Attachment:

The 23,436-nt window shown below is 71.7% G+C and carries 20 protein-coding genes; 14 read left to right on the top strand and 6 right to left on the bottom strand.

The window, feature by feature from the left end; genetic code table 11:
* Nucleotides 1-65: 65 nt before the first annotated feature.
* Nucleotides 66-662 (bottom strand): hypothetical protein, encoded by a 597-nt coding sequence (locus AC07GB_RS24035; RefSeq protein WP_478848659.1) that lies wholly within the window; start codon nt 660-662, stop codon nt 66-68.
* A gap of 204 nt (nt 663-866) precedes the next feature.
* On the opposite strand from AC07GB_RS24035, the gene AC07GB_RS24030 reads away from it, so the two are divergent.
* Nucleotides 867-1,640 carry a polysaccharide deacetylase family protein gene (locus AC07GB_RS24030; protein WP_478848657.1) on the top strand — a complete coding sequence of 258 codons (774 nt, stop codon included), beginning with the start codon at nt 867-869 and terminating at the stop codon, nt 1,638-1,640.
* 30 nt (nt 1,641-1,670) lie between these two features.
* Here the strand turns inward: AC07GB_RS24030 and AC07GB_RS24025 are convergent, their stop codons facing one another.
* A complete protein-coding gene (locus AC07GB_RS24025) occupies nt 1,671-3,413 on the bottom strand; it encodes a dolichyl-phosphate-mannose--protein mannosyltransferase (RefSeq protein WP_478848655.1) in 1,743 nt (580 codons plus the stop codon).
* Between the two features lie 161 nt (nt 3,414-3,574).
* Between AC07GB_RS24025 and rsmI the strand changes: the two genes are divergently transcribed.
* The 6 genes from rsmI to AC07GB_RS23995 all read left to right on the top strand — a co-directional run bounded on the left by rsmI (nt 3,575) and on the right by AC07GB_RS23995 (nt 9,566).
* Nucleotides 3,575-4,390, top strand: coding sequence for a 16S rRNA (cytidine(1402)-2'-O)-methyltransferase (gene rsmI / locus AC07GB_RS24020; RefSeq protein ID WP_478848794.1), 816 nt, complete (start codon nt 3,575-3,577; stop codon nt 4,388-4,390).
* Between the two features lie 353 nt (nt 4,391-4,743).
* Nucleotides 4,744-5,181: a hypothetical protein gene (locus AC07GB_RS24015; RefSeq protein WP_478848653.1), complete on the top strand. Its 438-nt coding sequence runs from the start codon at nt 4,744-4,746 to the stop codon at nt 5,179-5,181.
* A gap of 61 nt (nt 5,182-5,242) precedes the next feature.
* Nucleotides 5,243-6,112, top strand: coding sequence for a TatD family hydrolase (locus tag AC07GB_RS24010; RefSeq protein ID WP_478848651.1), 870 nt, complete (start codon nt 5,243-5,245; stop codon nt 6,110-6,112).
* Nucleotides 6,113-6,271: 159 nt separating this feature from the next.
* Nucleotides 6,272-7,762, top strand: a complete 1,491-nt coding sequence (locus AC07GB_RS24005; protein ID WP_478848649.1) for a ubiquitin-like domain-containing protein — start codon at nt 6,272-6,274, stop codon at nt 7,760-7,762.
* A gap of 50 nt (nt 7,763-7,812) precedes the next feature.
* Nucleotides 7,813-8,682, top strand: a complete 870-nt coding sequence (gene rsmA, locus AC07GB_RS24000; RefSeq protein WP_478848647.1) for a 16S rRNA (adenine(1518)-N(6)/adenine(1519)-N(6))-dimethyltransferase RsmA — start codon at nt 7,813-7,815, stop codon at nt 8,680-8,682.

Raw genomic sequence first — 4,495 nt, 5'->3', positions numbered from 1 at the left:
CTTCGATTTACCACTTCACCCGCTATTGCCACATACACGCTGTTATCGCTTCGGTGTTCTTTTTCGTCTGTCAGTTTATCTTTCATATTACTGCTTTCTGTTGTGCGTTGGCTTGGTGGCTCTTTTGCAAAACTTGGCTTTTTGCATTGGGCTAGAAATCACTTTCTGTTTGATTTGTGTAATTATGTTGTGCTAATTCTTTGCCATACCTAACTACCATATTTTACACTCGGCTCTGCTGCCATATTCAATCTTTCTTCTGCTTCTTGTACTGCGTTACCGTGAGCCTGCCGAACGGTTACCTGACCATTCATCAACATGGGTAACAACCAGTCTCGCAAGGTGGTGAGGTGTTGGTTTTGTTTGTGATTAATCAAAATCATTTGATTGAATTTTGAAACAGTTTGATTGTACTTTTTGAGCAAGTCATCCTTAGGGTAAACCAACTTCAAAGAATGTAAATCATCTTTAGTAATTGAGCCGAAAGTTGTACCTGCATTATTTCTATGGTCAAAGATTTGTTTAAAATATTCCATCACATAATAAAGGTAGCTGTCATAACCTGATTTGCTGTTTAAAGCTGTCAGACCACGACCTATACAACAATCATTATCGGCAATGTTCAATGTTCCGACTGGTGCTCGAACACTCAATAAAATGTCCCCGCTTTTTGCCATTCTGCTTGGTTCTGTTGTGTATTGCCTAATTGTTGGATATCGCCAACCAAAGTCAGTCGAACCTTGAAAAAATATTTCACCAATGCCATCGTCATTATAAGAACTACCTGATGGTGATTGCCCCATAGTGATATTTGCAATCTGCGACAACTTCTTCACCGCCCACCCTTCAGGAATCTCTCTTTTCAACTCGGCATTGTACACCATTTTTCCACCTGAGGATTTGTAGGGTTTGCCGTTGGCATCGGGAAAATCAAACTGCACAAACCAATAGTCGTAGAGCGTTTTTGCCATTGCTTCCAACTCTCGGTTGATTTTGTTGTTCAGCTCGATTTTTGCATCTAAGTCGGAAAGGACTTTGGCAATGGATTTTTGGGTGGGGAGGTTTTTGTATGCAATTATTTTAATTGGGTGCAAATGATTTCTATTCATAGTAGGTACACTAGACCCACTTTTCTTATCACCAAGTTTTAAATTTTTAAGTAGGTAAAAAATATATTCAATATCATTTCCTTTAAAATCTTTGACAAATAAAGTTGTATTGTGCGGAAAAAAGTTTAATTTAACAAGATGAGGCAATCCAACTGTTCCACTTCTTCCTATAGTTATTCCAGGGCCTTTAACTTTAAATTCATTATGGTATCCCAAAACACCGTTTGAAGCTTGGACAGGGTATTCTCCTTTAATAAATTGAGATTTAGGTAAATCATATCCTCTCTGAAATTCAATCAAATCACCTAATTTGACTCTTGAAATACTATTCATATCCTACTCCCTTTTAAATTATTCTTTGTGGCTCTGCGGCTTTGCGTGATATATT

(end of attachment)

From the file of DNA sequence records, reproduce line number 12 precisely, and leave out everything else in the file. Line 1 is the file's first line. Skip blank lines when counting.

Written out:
* Between AC07GB_RS24025 and rsmI the strand changes: the two genes are divergently transcribed.